Head Start is the nation's largest school-readiness program for young children considered at risk of poor academic outcomes. Since opening in 1965, the program has served >22 million children and their families. The majority of participants are 3- and 4-year-olds, and almost all live below the federal poverty level. Head Start delivers comprehensive services to meet the needs of the “whole child”: physical and mental health, preschool education, social and emotional growth opportunities, social services for children and families, and parental and community involvement.

A research-and-evaluation component was part of the design of the program, making it a national laboratory for planning and testing a variety of early childhood services. Over the decades, thousands of studies on Head Start and other comprehensive programs have established that early intervention does boost school readiness, although investigations of long-term effects are relatively sparse.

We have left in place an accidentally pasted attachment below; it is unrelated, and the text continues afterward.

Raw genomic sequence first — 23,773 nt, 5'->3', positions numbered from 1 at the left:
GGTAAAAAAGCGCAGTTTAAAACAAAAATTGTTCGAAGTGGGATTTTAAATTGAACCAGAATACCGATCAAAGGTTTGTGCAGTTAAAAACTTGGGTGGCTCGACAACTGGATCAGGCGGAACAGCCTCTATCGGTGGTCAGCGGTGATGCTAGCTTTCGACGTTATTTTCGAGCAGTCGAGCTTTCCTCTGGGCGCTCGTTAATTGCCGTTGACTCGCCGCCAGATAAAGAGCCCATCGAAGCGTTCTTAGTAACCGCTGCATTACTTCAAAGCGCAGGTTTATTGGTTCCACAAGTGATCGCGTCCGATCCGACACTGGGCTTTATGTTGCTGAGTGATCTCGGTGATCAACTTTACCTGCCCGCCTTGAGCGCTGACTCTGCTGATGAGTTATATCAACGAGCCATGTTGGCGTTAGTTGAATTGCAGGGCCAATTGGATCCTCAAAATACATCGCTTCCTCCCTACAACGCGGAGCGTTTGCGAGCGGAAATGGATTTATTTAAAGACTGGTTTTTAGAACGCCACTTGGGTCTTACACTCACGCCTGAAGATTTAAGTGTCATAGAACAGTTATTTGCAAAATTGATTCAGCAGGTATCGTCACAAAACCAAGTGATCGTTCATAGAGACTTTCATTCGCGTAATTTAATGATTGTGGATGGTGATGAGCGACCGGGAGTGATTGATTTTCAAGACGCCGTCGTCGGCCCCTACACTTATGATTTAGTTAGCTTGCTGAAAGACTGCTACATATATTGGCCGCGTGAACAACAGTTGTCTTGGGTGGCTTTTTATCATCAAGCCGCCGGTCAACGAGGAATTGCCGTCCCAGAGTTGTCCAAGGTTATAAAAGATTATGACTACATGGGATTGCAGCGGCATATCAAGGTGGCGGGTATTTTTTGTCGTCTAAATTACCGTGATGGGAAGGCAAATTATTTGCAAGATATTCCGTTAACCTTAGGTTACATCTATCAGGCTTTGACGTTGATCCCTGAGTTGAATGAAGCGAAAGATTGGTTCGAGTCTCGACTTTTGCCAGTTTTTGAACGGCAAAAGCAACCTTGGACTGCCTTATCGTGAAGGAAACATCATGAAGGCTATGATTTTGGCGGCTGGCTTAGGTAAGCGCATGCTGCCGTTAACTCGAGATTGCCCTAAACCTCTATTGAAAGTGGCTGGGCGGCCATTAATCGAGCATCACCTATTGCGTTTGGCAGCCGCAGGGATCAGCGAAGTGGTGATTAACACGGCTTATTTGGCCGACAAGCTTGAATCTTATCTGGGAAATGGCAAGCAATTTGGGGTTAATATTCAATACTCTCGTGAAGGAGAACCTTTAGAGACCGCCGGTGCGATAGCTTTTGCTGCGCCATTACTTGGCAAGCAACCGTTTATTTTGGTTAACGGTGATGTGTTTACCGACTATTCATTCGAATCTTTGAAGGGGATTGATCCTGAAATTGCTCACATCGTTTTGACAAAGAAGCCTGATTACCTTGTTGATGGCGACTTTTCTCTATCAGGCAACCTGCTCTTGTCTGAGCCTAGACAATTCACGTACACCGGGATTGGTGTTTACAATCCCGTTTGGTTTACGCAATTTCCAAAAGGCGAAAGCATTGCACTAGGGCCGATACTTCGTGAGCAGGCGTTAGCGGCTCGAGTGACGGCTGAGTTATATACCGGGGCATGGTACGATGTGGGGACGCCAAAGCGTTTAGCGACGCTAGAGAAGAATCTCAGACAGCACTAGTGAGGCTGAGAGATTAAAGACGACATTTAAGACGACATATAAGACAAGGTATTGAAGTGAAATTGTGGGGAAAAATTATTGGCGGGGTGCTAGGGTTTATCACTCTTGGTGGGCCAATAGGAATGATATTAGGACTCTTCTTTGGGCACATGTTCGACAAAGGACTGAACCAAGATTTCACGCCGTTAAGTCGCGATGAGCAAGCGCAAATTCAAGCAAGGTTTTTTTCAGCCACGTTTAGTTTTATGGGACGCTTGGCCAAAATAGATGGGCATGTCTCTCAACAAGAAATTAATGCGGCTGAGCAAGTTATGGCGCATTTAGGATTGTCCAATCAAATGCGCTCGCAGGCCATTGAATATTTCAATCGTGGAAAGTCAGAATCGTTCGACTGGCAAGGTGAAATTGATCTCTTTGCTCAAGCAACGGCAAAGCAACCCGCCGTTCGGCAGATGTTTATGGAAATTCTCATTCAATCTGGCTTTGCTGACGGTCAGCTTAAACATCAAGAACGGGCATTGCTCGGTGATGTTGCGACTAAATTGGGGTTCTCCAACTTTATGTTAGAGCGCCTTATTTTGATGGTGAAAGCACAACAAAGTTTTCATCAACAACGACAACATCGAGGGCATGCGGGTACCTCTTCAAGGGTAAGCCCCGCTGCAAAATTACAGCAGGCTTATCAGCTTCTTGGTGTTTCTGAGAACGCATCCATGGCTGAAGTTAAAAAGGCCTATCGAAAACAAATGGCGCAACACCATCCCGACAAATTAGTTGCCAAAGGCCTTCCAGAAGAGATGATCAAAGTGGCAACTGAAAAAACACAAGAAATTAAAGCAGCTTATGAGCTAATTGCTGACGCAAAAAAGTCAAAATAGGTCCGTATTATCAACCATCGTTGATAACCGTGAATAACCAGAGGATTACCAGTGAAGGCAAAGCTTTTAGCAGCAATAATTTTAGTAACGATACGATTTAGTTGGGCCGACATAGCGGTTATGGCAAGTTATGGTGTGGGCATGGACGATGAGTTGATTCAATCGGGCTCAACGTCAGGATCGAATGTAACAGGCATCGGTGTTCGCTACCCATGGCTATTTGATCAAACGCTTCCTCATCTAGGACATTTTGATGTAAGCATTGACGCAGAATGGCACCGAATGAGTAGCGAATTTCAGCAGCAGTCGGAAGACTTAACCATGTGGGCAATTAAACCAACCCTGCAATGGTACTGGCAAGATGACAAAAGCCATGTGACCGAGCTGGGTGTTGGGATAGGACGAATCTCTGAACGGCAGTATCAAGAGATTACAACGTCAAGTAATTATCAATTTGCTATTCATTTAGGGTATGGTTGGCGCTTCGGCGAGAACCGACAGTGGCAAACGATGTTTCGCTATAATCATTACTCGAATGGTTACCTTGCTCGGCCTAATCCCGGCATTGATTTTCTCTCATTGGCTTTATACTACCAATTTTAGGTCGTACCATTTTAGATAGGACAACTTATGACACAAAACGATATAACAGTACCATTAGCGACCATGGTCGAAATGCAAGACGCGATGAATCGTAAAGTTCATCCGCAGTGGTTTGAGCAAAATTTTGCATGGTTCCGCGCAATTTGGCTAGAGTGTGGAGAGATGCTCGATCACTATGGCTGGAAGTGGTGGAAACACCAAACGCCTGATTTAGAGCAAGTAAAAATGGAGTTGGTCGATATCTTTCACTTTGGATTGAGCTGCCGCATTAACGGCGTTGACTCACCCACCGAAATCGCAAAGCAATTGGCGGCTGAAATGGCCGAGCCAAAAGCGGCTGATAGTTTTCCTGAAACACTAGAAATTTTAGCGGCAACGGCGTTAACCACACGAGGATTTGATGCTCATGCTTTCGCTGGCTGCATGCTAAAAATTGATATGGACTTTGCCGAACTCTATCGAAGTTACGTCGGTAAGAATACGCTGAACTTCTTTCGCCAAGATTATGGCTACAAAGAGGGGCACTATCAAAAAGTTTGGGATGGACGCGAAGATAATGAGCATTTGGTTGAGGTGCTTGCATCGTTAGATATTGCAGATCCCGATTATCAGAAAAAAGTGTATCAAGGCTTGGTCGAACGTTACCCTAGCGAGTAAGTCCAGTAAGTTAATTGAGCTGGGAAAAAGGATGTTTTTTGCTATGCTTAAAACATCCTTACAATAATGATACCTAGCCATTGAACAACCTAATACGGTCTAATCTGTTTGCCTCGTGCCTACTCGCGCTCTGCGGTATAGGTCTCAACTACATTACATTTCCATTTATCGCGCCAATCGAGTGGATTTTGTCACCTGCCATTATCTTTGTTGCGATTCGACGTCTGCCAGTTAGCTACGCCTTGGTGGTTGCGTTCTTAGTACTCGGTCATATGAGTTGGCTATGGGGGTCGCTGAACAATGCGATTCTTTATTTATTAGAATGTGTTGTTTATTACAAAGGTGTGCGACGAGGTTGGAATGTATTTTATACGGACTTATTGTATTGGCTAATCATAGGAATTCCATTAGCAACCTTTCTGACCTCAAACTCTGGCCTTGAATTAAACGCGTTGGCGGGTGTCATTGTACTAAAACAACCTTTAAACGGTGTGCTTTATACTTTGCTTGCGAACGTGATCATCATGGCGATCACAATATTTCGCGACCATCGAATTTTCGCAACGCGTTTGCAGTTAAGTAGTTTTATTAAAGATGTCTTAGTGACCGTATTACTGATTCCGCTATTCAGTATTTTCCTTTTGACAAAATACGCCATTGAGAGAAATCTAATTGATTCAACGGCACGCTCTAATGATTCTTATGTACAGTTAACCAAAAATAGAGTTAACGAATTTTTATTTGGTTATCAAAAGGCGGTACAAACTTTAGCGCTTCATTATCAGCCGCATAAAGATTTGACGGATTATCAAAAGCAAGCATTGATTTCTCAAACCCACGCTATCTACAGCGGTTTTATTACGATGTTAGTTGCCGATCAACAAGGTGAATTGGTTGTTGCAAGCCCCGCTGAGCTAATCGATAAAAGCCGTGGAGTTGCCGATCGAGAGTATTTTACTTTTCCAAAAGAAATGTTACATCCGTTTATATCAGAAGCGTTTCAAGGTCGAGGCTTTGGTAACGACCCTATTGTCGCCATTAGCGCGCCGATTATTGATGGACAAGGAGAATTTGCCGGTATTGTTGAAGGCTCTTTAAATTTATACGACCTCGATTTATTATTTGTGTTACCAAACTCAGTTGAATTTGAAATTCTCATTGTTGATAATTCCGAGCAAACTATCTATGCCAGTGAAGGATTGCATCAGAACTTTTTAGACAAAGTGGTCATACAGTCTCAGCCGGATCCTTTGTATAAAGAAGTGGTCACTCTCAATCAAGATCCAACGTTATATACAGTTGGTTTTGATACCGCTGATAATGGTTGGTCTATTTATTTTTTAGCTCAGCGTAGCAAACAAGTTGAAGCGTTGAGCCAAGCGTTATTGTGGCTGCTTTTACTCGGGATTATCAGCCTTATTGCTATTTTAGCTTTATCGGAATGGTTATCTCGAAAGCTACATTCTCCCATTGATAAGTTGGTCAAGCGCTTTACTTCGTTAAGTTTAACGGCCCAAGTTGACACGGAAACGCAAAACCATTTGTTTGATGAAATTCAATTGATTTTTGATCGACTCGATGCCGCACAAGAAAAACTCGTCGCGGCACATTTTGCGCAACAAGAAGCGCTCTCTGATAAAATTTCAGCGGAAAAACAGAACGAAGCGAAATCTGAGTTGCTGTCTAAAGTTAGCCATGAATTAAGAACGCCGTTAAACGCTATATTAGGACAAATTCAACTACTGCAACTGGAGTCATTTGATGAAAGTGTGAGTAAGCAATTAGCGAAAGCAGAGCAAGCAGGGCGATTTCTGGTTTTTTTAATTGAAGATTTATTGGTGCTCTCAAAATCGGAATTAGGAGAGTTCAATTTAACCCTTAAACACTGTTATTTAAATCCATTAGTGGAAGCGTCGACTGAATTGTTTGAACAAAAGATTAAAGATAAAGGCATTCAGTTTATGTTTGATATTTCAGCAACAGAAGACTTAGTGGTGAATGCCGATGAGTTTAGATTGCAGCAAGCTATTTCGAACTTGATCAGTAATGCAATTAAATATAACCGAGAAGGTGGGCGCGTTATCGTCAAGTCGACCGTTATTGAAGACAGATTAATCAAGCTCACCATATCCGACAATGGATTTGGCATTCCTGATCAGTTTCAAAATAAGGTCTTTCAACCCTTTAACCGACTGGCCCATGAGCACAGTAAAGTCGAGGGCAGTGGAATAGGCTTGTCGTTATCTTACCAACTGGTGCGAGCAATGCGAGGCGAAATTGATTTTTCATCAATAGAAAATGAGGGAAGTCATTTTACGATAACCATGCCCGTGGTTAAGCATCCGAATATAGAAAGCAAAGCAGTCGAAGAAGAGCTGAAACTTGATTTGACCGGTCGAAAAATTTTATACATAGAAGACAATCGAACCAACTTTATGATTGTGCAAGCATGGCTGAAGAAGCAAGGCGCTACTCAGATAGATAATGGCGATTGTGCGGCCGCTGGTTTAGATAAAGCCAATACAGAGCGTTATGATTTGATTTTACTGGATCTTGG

Certainly a major deterrent to productive evaluation is the range...

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